Los Angeles, CA (PRWEB) June 17, 2005
Reputed as a tireless humanitarian, Mata Amritanandamayi, better known as ÂAmmaÂ or ÂAmmachi,Â visits the Southlands from June 21-25, where she will receive thousands with her blessingÂa healing embrace. Free public programs take place at the Hilton LAX Airport, 5711 W. Century Blvd.
Considered a living Saint in her homeland, Amma, 51, has quietly gained an extraordinary reputation over the last 30 years as a result of the extensive charity institutions she has established, and for her personal outreach. Sleeping merely a couple hours per day, she teaches by the constant example of her own life, emphasizing selfless social service.
Following the deadly tsunami which killed thousands in India and throughout Asia, AmmaÂs disaster relief pledge of one billion rupees ($23 million) made international headlines such as The New York Times, ABC Evening News with Peter Jennings, and BBC News.
Under AmmaÂs direction, within the first ten hours of the tsunami strike, 15,000 people had been evacuated and fed, 3,000 were sheltered, and medical teams and ambulances had begun treating throngs. Today, as part of a vast volunteer crisis response program, 20,000 are fed daily, 3,000 earthquake resistant homes are in final stages of construction, 15,000 household starter kit grants (living stipends) have been granted, and 500 orphaned children have been adopted, as well as ten entire villages.
ÂShe has been compared to Mother Teresa and Mohandas K. Gandhi who devoted their lives to the poor.Â -Washington Post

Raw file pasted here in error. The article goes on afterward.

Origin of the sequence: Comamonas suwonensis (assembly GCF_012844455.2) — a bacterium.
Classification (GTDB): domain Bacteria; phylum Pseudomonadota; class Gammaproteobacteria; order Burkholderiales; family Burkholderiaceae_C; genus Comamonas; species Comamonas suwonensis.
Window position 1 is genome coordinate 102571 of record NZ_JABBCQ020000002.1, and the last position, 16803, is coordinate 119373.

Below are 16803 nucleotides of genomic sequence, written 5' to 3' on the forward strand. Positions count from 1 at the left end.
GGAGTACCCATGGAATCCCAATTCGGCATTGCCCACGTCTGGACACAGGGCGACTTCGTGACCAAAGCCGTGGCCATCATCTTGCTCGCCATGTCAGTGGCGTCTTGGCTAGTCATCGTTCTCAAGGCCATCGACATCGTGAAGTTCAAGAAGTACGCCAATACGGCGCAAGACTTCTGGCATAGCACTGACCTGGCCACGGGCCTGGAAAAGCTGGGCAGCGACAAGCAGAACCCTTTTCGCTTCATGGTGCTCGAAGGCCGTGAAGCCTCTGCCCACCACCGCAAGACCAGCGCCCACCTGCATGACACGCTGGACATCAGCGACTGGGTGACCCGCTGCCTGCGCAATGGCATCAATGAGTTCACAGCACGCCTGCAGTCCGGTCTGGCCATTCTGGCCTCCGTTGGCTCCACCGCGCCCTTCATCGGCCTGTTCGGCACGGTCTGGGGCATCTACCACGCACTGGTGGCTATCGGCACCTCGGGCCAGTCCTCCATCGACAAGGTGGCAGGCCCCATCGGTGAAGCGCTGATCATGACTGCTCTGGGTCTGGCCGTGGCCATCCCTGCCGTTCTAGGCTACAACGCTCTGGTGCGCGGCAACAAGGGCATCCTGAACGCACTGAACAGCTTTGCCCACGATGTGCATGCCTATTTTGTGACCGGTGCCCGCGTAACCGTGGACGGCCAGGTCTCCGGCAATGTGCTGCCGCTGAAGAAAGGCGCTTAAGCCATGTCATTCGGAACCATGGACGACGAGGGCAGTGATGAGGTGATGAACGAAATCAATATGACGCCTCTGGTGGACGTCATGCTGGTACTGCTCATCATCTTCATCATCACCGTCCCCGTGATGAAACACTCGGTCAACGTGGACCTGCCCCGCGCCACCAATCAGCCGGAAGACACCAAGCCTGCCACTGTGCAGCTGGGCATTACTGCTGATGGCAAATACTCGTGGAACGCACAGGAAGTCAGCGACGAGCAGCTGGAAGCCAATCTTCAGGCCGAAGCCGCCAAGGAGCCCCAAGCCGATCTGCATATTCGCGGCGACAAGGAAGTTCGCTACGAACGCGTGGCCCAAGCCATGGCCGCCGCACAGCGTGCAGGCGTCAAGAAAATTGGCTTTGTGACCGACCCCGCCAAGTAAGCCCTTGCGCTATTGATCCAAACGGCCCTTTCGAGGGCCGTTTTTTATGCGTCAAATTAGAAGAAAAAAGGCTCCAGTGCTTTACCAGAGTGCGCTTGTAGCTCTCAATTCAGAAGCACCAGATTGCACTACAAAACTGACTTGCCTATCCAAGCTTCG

At the U.N. in Geneva, Amma was recognized with the Gandhi-King Award for Non-Violence, an award previously given only to Kofi Annan, Nelson Mandela, and Dr. Jane Goodall.
Free Public Programs at Hilton Los Angeles Airport: Darshan.
It is expected that thousands will visit Amma for her darshan programs in Los Angeles. Darshan is a Sanskrit term describing Âaudience in the presence of a holy personÂ. In a radical departure from Indian tradition (particularly for a woman), AmmaÂs darshan consists of a long tender embrace. She has been doing this, as a natural expression of love, since she was a teen. It is estimated that Amma has given over 25 million hugs in her life. In India, vast crowds usually assemble to the point where Amma may individually receive and hug over 35,000 people in one day, sitting continuously. She will never turn anyone away, nor charge any money.
Humanitarian Institutions: ÂCompassion to the poor is our duty to GodÂ
In addition to AmmaÂs individual/personal outreach, she has inspired thousands around the world to volunteer their time and services on behalf of the needy. Three distinct groups of institutions have been created: 1) direct aid to the poor; 2) educational institutions designed to help the underprivileged help themselves.
Direct aid activities are wide-reaching and include disaster relief (Gujarat Earthquake, Tsunami) hospitals, clinics, hospices, womenÂs shelters, orphanages, monthly pensions for widows, and the building of 100,000 homes for the poor, just to name a few. For example, the 800-bed Amrita Institute of Medical Sciences (AIMS) hospital in South India offers state-of-the-art medical treatment including open-heart surgery, neurosurgery, and organ transplantsÂfree of charge to the needy.
Secondly, a vast network of elementary, secondary, vocational, and graduate schools ranging from remote tribal classrooms to advanced vocational certification has been built under AmmaÂs supervision. Within a short time, the engineering, computer sciences, and medical college have come to be regarded as some of the very best in India. And thirdly, a government joint project called Green Friends, has enthused thousands of youth to eco-awareness and the planting of hundreds of thousands of tree saplings on an annual basis.